And in Knocked Up, Paul Rudd's married-guy Pete may want to hang out with Seth Rogen's slacker baby-daddy Ben, but ultimately, Ben's struggles to figure out how to be a responsible adult force Pete to confront his failures as a father and a husband. One of the saddest scenes in the movie is not between the two young parents-to-be, but the moment when Ben tells Pete how his parenting mistakes have made it harder for him to establish a family of his own:
Superbad is the first movie in the larger Apatow universe to put friendship, rather than a romantic or sexual relationship, at the center of the movie, and the emotions between Michael Cera and Jonah Hill's graduating high school seniors are so intense and painful that it's no wonder that some critics insisted that the real romance was between the two boys rather than the objects of their affections.
What makes Bridesmaids so refreshing is not just that it's the first Apatown movie where women fill up the screen almost to the exclusion of men. It's also that it's the first Apatown movie where the emotional disparities between the main characters come out of genuine and well-developed failures on both sides, rather than laziness or under-explored insecurity. Kristin Wiig's Annie has been through a series of crushing disappointments as the movie begins: The bakery she always dreamed of running has gone under in the recession, its windows papered over, and its sign vanishing letter by letter. Her relationship has been a casualty of the business's failure, and that double failure has crushed her spirit, leaving her rooming with a pair of spectacularly bizarre British twins and failing at selling jewelry to people whose happiness she finds almost unendurable.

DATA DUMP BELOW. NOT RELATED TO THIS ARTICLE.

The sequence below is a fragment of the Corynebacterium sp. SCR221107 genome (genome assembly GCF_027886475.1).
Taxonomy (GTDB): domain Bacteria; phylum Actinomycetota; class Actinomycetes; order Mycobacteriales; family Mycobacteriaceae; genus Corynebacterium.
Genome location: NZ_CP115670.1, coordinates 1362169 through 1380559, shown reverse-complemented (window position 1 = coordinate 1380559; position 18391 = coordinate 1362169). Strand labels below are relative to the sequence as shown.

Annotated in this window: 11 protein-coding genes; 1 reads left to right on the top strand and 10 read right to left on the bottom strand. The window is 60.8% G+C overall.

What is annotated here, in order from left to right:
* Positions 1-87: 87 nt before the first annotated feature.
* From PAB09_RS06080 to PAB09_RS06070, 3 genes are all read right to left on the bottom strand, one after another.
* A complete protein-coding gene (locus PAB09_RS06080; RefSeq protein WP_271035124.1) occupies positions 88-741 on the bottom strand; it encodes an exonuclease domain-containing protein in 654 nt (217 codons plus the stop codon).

Of course it's at that moment that Annie's best friend, Lillian (Maya Rudolph) announces that she's engaged. And not only is she engaged, but she's including her husband's business partner's wife, a hilariously overpolished Rose Byrne, in the wedding party, a choice that immediately makes Annie insecure about everything from the price of her clothes to the quality of her toast at the engagement party. Bridesmaids does a nice job with the small emotional details of the early part of the story. Annie is doubly blindsided by Lillian's engagement because Lillian's boyfriend had acted awkward and distant in the leadup to his proposal, leading both women to think he might be planning to dump Lillian rather than ask for her hand. Lillian's metamorphosis into a bridezilla starts slowly when Byrne's character hooks her up with a designer wedding dress, escalates as Byrne insists on an expensive trip for the bachelorette party, and steals Annie's idea for a bridal shower.